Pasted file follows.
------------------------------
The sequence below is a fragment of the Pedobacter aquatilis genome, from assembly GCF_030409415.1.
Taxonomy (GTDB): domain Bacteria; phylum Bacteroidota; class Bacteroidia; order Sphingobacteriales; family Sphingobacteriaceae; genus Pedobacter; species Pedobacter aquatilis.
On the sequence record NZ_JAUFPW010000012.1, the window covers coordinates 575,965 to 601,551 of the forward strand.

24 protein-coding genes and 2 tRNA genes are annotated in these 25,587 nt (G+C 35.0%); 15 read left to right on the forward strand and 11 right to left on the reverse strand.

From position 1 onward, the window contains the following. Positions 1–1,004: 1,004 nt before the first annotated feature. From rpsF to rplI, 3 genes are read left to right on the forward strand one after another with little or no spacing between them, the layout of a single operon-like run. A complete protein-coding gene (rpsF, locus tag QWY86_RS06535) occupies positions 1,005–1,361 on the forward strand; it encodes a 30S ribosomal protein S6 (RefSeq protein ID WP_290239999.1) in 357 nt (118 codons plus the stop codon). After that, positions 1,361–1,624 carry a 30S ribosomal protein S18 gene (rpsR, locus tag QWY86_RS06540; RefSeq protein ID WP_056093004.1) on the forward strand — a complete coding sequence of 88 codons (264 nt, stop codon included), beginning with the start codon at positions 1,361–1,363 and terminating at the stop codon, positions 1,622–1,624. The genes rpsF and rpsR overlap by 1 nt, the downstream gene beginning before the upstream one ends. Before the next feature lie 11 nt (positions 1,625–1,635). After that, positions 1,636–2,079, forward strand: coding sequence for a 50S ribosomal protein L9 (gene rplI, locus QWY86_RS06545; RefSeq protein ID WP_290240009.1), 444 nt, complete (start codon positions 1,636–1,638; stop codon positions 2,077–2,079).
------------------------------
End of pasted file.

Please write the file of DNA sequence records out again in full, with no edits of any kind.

The sequence below is a fragment of the Pedobacter aquatilis genome, from assembly GCF_030409415.1.
Taxonomy (GTDB): domain Bacteria; phylum Bacteroidota; class Bacteroidia; order Sphingobacteriales; family Sphingobacteriaceae; genus Pedobacter; species Pedobacter aquatilis.
On the sequence record NZ_JAUFPW010000012.1, the window covers coordinates 575,965 to 601,551 of the forward strand.

24 protein-coding genes and 2 tRNA genes are annotated in these 25,587 nt (G+C 35.0%); 15 read left to right on the forward strand and 11 right to left on the reverse strand.

From position 1 onward, the window contains the following. Positions 1–1,004: 1,004 nt before the first annotated feature. From rpsF to rplI, 3 genes are read left to right on the forward strand one after another with little or no spacing between them, the layout of a single operon-like run. A complete protein-coding gene (rpsF, locus tag QWY86_RS06535) occupies positions 1,005–1,361 on the forward strand; it encodes a 30S ribosomal protein S6 (RefSeq protein ID WP_290239999.1) in 357 nt (118 codons plus the stop codon). After that, positions 1,361–1,624 carry a 30S ribosomal protein S18 gene (rpsR, locus tag QWY86_RS06540; RefSeq protein ID WP_056093004.1) on the forward strand — a complete coding sequence of 88 codons (264 nt, stop codon included), beginning with the start codon at positions 1,361–1,363 and terminating at the stop codon, positions 1,622–1,624. The genes rpsF and rpsR overlap by 1 nt, the downstream gene beginning before the upstream one ends. Before the next feature lie 11 nt (positions 1,625–1,635). After that, positions 1,636–2,079, forward strand: coding sequence for a 50S ribosomal protein L9 (gene rplI, locus QWY86_RS06545; RefSeq protein ID WP_290240009.1), 444 nt, complete (start codon positions 1,636–1,638; stop codon positions 2,077–2,079).